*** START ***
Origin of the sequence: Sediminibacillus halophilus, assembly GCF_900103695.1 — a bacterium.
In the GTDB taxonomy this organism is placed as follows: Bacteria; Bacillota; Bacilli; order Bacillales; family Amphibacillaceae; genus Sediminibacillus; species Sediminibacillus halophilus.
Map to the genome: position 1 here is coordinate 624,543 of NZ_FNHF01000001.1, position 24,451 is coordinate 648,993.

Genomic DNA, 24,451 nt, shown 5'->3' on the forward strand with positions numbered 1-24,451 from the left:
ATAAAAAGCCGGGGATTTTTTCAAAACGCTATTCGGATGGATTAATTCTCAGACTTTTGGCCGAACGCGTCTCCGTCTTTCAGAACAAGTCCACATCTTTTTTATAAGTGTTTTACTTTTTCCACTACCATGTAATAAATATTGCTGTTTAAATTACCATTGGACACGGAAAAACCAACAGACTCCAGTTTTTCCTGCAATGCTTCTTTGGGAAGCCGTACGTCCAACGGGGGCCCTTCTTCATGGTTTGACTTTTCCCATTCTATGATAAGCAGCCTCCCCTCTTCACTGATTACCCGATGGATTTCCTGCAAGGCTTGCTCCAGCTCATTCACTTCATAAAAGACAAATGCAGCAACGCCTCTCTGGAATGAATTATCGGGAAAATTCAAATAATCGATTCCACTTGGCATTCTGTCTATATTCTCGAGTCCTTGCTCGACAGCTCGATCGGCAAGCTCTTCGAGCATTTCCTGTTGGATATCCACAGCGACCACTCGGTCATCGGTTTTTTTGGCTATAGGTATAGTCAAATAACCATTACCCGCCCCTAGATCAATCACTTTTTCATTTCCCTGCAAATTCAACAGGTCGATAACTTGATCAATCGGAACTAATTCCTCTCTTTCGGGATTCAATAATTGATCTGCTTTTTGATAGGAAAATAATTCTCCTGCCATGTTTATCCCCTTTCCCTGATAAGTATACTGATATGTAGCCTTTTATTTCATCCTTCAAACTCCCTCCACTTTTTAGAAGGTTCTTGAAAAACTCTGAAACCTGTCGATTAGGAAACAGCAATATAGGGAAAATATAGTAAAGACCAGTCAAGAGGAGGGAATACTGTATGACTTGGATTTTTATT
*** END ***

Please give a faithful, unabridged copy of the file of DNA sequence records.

Origin of the sequence: Sediminibacillus halophilus, assembly GCF_900103695.1 — a bacterium.
In the GTDB taxonomy this organism is placed as follows: Bacteria; Bacillota; Bacilli; order Bacillales; family Amphibacillaceae; genus Sediminibacillus; species Sediminibacillus halophilus.
Map to the genome: position 1 here is coordinate 624,543 of NZ_FNHF01000001.1, position 24,451 is coordinate 648,993.

Genomic DNA, 24,451 nt, shown 5'->3' on the forward strand with positions numbered 1-24,451 from the left:
ATAAAAAGCCGGGGATTTTTTCAAAACGCTATTCGGATGGATTAATTCTCAGACTTTTGGCCGAACGCGTCTCCGTCTTTCAGAACAAGTCCACATCTTTTTTATAAGTGTTTTACTTTTTCCACTACCATGTAATAAATATTGCTGTTTAAATTACCATTGGACACGGAAAAACCAACAGACTCCAGTTTTTCCTGCAATGCTTCTTTGGGAAGCCGTACGTCCAACGGGGGCCCTTCTTCATGGTTTGACTTTTCCCATTCTATGATAAGCAGCCTCCCCTCTTCACTGATTACCCGATGGATTTCCTGCAAGGCTTGCTCCAGCTCATTCACTTCATAAAAGACAAATGCAGCAACGCCTCTCTGGAATGAATTATCGGGAAAATTCAAATAATCGATTCCACTTGGCATTCTGTCTATATTCTCGAGTCCTTGCTCGACAGCTCGATCGGCAAGCTCTTCGAGCATTTCCTGTTGGATATCCACAGCGACCACTCGGTCATCGGTTTTTTTGGCTATAGGTATAGTCAAATAACCATTACCCGCCCCTAGATCAATCACTTTTTCATTTCCCTGCAAATTCAACAGGTCGATAACTTGATCAATCGGAACTAATTCCTCTCTTTCGGGATTCAATAATTGATCTGCTTTTTGATAGGAAAATAATTCTCCTGCCATGTTTATCCCCTTTCCCTGATAAGTATACTGATATGTAGCCTTTTATTTCATCCTTCAAACTCCCTCCACTTTTTAGAAGGTTCTTGAAAAACTCTGAAACCTGTCGATTAGGAAACAGCAATATAGGGAAAATATAGTAAAGACCAGTCAAGAGGAGGGAATACTGTATGACTTGGATTTTTATT